Facts about Royal Tunbridge Wells
Royal Tunbridge Wells, previously just Tunbridge Wells, is a town in western Kent, England, 30 miles south-east of central London, close to the border with East Sussex upon the northern edge of the High Weald, whose sandstone geology is exemplified by the rock formations at the Wellington Rocks and High Rocks. The town came into being as a spa in the Restoration and enjoyed its heyday as a fashionable resort in the mid-1700s under Beau Nash when the Pantiles, and its chalybeate spring, attracted significant numbers of visitors who wished to take the waters.
The origin of the town today came in the seventeenth century. In 1606 Dudley, Lord North, a courtier to James I who was staying at a hunting lodge in Eridge in the hope that the country air might improve his ailing constitution, discovered a chalybeate spring. He drank from the spring and, when his health improved, he became convinced that it had healing properties.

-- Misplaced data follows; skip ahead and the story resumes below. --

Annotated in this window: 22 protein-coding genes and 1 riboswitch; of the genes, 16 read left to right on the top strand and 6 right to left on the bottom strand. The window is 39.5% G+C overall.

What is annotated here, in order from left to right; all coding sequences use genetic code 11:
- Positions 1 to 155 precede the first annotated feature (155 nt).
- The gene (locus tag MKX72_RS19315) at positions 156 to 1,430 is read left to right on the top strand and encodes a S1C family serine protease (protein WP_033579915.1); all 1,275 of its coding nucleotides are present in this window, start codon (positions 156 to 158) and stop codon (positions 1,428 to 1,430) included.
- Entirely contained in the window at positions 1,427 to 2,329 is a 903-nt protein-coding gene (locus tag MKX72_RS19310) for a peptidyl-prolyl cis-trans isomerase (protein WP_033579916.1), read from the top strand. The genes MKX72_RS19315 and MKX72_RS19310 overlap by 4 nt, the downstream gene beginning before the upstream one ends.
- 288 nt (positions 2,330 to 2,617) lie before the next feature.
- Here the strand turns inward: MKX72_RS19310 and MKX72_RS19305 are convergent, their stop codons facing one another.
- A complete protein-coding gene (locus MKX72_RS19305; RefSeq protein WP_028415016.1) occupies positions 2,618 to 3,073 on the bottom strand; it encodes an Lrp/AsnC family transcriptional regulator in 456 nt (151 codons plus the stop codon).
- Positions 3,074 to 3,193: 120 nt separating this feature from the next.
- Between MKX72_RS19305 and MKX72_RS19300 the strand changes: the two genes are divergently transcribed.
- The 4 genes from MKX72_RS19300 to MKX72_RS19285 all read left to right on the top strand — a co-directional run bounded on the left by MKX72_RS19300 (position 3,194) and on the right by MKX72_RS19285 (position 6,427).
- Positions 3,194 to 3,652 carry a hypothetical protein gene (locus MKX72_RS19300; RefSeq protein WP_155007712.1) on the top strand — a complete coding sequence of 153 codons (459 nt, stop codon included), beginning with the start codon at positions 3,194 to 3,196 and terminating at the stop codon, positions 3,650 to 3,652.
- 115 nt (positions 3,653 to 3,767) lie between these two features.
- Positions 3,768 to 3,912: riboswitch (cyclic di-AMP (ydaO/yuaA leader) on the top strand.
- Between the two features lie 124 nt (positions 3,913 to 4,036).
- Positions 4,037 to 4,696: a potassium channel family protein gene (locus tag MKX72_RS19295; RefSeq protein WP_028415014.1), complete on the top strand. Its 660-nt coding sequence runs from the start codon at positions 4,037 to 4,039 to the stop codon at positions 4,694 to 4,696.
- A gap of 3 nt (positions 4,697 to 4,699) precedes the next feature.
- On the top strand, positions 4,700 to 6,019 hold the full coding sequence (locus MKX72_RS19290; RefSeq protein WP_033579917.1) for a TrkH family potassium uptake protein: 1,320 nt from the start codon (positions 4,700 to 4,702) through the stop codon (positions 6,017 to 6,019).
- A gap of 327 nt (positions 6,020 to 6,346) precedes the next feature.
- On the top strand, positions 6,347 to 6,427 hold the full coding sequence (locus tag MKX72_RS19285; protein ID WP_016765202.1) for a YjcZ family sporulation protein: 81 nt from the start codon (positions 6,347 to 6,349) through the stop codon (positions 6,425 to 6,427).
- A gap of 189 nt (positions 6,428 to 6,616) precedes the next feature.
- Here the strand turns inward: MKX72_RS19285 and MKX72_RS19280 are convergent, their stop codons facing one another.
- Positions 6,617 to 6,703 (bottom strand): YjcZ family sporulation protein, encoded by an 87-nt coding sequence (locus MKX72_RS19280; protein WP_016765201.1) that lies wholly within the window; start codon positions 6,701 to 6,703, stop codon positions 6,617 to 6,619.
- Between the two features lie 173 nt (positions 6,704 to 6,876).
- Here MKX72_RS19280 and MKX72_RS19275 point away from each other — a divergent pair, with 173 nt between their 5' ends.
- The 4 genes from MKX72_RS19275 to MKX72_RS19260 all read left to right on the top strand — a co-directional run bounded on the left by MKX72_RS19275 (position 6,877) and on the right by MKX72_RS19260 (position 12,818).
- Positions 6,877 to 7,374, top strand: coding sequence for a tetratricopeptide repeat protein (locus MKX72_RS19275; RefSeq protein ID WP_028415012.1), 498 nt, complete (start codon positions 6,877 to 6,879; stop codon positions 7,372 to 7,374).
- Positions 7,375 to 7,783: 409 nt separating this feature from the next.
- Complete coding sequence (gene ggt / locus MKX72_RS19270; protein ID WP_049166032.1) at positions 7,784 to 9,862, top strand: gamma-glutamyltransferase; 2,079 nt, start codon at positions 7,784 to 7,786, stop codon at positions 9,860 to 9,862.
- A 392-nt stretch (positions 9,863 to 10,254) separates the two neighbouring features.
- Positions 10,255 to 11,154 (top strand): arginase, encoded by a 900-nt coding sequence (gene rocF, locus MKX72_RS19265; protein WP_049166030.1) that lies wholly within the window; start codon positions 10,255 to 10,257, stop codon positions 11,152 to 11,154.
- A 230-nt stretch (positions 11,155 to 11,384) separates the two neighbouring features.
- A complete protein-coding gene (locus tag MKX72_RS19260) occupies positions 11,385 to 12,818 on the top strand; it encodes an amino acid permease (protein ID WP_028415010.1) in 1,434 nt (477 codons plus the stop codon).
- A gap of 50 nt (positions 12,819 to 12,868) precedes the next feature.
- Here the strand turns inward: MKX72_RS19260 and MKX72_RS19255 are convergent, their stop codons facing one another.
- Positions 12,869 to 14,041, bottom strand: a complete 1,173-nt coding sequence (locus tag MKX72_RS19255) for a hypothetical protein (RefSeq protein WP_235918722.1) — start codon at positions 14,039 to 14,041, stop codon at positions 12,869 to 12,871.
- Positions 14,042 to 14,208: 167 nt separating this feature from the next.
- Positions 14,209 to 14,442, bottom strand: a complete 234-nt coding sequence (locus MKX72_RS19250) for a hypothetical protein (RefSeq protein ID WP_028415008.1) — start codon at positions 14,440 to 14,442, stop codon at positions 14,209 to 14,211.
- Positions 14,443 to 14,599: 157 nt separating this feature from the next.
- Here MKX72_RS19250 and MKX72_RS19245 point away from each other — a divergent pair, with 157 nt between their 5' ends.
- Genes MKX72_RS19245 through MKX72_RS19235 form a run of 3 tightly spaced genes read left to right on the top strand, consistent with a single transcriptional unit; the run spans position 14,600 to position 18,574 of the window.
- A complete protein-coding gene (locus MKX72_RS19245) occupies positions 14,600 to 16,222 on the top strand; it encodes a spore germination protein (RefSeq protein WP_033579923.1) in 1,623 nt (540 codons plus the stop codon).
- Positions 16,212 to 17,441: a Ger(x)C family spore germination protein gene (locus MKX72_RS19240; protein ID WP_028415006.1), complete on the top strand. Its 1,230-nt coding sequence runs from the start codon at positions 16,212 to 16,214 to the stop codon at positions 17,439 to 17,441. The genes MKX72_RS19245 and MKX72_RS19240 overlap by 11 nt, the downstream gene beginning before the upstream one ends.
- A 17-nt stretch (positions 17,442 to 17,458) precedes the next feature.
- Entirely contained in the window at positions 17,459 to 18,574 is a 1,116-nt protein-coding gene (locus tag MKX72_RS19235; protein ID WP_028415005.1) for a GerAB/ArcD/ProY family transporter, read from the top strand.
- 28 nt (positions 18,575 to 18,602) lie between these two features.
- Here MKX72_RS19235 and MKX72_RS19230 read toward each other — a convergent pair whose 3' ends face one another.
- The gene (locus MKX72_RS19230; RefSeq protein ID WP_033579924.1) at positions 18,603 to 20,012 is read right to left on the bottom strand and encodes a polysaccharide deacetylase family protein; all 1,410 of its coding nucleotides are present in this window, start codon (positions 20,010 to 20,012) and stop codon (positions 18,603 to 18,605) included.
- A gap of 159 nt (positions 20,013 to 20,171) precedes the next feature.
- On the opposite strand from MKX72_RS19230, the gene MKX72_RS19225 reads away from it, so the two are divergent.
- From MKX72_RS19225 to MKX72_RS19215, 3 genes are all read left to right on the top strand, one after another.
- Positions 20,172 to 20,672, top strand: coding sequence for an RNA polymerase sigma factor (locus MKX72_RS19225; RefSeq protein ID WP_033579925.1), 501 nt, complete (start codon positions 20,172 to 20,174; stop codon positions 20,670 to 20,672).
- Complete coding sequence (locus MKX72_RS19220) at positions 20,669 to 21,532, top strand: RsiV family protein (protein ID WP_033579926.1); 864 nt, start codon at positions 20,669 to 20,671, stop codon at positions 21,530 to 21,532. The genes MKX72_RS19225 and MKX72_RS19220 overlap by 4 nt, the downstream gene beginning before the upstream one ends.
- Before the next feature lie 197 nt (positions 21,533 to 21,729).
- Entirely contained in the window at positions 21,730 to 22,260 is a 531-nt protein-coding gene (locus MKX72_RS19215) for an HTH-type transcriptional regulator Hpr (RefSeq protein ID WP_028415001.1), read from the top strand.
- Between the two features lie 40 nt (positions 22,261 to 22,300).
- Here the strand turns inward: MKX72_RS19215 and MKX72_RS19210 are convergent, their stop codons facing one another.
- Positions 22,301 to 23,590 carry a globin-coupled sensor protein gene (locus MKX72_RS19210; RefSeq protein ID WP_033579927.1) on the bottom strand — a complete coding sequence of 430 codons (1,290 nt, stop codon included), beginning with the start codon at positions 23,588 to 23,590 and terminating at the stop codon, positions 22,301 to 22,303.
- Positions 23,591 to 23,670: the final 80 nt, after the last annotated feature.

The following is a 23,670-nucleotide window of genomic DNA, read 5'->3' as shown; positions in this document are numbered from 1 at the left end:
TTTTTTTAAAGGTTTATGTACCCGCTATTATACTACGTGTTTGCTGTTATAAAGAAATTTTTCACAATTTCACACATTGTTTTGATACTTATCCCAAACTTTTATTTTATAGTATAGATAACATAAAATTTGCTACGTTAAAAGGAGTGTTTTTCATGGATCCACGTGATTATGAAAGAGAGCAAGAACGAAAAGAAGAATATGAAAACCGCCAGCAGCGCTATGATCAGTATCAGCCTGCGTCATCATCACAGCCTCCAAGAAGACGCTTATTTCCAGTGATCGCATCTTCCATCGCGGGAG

Until 1676 little permanent building took place—visitors were obliged either to camp on the downs or to find lodgings at Southborough, but at this time houses and shops were erected on the walks, and every “convenient situation near the springs” was built upon. Also in 1676 a subscription for a “chapel of ease” was opened, and in 1684 the Church of King Charles the Martyr was duly built and the town began to develop around it.